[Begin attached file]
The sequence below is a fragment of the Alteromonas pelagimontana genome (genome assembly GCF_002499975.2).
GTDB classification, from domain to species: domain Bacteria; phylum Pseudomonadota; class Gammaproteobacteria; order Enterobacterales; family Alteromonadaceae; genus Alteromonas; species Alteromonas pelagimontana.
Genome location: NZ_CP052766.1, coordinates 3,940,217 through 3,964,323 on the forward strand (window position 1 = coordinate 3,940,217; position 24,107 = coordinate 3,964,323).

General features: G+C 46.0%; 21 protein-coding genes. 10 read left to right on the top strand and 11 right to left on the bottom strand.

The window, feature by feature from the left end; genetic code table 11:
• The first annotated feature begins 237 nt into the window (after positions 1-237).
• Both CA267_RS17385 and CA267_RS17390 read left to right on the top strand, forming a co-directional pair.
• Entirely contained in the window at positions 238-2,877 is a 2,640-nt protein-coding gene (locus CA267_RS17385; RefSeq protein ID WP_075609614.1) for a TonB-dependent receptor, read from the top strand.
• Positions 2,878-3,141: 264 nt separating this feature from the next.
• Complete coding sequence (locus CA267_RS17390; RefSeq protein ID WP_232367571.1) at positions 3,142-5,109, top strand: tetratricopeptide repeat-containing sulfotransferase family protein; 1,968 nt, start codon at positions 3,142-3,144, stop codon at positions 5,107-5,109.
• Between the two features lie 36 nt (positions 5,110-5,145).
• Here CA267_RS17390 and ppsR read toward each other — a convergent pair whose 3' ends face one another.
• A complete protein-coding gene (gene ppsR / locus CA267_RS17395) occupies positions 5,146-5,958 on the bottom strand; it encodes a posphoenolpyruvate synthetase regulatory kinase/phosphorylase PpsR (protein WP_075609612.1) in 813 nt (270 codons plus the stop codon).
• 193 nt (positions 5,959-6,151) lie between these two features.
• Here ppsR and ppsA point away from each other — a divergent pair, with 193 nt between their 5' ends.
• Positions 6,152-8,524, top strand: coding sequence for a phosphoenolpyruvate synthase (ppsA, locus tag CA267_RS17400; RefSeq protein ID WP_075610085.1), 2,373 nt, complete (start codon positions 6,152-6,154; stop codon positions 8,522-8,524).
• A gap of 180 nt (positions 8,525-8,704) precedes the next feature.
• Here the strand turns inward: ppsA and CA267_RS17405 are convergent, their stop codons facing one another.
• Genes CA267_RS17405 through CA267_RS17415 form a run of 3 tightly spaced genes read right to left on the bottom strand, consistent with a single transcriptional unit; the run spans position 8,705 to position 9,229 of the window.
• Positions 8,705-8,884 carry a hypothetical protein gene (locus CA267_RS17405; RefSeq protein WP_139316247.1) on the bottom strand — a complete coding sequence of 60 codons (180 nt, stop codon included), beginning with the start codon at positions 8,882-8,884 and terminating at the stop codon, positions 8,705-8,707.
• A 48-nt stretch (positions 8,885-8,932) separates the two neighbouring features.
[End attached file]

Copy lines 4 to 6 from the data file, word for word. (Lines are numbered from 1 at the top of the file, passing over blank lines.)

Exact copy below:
General features: G+C 46.0%; 21 protein-coding genes. 10 read left to right on the top strand and 11 right to left on the bottom strand.

The window, feature by feature from the left end; genetic code table 11:
• The first annotated feature begins 237 nt into the window (after positions 1-237).